The Evolution of Social Networking Technologies in the WorkplaceMay 12, 2011 – Articles
In the past few years, there has been an explosion in the use of social networking technologies. While these technologies represent tremendous opportunities for employers, they also contain the potential for various legal pitfalls. It is important for employers and their counsel to understand the benefits of social media, such as using it for recruiting; the disadvantages, such as lost productivity; as well as the legal issues that can arise when using social media. The following sections will provide: (1) an overview of the most popular social networking sites and technologies; (2) a look at their use in the workplace; (3) a discussion of the potential legal issues employers face when utilizing these tools; (4) a look at recent cases before the U.S. Supreme Court and the NLRB; and (5) suggestions for implementation of an appropriate social networking policy.
I. Commonly used social networking technologies
Facebook (www.facebook.com) is a social networking website where users can add friends, send messages, and update their profiles to notify others about themselves. Users have the ability to join networks organized by city, workplace, school, and region, as well as groups for common interests. This social networking website was initially launched in 2004 by Harvard undergraduates and it quickly spread worldwide. Facebook currently has over 300 million active users. Notably, the trend is no longer unique to the younger generation as the 35-49 year old age group has recently experienced the largest growth.1
Myspace (www.myspace.com) is one of the world’s largest social networks with over 125 million users. Myspace is considered the music network, connecting millions of bands with millions of music lovers. Along with music, Myspace is similar to Facebook where users can add friends, send them messages, and comment on their profiles. Users can customize their profiles, add music, and there are even several independent websites offering Myspace customized layout designs for profiles.2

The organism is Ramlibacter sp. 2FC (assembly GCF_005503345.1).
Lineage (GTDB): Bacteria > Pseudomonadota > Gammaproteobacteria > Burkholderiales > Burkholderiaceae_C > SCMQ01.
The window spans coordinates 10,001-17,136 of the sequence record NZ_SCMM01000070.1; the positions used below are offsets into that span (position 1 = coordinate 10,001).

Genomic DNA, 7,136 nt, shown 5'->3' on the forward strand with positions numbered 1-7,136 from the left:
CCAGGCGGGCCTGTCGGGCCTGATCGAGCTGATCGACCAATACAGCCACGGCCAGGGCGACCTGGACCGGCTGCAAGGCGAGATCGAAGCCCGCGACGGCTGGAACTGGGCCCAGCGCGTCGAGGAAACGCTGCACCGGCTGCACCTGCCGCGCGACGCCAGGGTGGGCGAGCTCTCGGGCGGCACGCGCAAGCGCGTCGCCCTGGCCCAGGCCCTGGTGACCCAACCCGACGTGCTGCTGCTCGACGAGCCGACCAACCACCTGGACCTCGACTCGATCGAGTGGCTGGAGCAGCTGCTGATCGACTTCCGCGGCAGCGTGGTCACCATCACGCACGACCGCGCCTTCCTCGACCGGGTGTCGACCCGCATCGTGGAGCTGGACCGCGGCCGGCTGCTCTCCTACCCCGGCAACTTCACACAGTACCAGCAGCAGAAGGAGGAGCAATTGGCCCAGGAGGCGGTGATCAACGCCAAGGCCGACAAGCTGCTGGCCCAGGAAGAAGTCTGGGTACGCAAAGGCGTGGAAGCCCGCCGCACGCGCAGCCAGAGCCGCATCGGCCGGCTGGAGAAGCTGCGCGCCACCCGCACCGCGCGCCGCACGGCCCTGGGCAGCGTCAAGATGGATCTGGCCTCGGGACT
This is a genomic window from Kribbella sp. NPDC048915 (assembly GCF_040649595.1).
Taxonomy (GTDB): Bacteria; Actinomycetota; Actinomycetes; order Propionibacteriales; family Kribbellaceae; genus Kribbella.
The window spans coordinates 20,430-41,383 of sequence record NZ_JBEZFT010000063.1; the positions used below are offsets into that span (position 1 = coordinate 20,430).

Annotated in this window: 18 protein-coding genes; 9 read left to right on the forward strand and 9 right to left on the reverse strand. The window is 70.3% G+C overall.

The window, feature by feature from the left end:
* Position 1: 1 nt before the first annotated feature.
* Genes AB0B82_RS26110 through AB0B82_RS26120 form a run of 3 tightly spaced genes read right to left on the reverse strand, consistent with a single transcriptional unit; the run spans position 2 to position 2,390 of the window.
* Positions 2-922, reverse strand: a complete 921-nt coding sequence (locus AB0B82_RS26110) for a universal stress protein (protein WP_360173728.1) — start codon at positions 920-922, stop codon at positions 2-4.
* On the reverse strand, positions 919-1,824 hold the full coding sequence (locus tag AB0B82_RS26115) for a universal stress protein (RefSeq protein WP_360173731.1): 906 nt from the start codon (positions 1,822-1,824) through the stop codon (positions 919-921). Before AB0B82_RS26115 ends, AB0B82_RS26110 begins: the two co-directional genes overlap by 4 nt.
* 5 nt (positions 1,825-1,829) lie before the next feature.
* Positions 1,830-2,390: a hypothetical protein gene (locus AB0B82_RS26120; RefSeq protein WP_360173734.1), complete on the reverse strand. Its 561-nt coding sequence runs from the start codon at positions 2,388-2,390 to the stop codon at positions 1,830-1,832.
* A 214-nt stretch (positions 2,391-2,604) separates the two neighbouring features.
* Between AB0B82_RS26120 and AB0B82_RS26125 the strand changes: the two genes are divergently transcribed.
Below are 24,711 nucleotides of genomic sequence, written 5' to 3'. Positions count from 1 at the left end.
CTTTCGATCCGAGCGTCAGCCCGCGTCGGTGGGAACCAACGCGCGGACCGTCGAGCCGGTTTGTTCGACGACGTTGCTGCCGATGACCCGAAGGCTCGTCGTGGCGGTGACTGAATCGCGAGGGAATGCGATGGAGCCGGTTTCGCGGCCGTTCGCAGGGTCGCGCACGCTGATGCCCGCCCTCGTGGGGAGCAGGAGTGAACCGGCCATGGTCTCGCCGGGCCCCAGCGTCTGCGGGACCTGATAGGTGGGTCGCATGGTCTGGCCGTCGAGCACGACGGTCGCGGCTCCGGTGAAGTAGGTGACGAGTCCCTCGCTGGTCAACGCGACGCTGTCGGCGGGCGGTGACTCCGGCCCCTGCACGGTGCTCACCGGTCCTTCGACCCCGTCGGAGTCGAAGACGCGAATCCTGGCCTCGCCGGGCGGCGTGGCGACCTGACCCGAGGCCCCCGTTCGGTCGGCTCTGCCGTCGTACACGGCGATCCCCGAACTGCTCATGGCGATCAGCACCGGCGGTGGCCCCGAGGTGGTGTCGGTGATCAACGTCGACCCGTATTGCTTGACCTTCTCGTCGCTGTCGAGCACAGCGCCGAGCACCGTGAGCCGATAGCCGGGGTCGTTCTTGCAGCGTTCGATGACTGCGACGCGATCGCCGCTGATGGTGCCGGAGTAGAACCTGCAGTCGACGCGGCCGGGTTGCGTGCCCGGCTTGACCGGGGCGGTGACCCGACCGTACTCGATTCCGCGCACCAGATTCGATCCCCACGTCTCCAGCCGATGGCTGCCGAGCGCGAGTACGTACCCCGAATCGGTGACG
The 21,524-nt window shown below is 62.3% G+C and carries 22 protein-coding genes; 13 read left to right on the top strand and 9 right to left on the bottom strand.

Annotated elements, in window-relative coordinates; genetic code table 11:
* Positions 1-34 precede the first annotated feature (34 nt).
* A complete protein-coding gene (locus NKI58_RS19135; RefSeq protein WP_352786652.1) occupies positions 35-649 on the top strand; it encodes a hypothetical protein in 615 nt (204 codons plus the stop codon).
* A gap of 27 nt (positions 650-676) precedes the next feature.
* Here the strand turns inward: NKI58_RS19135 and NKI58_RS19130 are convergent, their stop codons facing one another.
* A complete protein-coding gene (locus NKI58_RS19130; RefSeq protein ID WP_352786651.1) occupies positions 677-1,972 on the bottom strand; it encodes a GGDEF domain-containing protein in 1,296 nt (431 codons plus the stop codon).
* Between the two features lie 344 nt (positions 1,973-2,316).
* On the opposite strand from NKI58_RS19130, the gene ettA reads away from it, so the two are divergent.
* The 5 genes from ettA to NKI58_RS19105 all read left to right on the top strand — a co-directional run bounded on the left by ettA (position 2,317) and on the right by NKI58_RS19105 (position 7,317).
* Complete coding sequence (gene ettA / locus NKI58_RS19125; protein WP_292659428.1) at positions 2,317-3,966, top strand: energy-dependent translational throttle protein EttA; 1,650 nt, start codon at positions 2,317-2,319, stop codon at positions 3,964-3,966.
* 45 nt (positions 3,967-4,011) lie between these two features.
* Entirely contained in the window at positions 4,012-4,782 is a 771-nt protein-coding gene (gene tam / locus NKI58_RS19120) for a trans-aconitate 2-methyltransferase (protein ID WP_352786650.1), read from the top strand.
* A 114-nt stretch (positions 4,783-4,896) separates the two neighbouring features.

Twitter (www.twitter.com) is a social networking service that enables its users to send and read messages known as “tweets.” Tweets are posts of up to 140 characters displayed on the author’s profile page and delivered to subscribers who are known as “followers.” Launched in 2006, Twitter asks one question: “What are you doing?” This service is recognized by celebrities and corporations for its self-promotion. Twitter grew 1,382% between February 2008 and February 2009. A February 2009 compete.com blog entry ranked Twitter as the third most used social network based on their count of 6 million monthly visitors.3
LinkedIn (www.linkedin.com) is a social networking website focused on professional networking. This website allows registered users to maintain a list of contact details of people they know and trust in business. The people in the list are called “connections” and users can invite anyone to become a connection. Launched in 2004, LinkedIn currently has over 50 million members in over 200 countries worldwide.4 These connections can help members find jobs, list jobs, and search for potential candidates.5
Meettheboss (www.meettheboss.com) is a business networking tool for business executives around the world. Members of Meettheboss have individual profiles with listed business interests. This site features weekly interviews with industry leaders heading large global companies. Discussion groups are set up with Question and Answer sessions to provide opportunities for users to make contacts and gain insight from industry leaders.6
Plaxo (www.plaxo.com) is another social networking service and online address book that provides automatic updating of contact information. Users store their information on the servers and when this information is edited by a user, the changes appear in the address books of all those listed as a contact. In 2008, Plaxo reported 20 million users.7
Chamber (www.chamber.com) is a business networking site connecting 2000+ local business communities worldwide. According to the site, it is an online chamber of commerce “on steroids.” It allows members the ability to (1) market products and services; (2) network quickly and easily in local chambers and around the world; and (3) access specialty webinars.
Employers and their counsel must be familiar with these social networking websites and especially their prevalence. According to a Nielson Report, time spent on these social networking sites accounted for one in every eleven minutes spent on the internet around the world in 2008.8 Additionally, 35% of hiring managers “google” applicants, while 23% check social networking sites and approximately 1/3 of these searches results in a job rejection.9 Moreover, 79% of employees use social networking at work for “business reasons.”10
Texting is the exchange of brief written messages (140 characters or less) between mobile and portable devices (iPhones; Blackberries; pagers; etc.).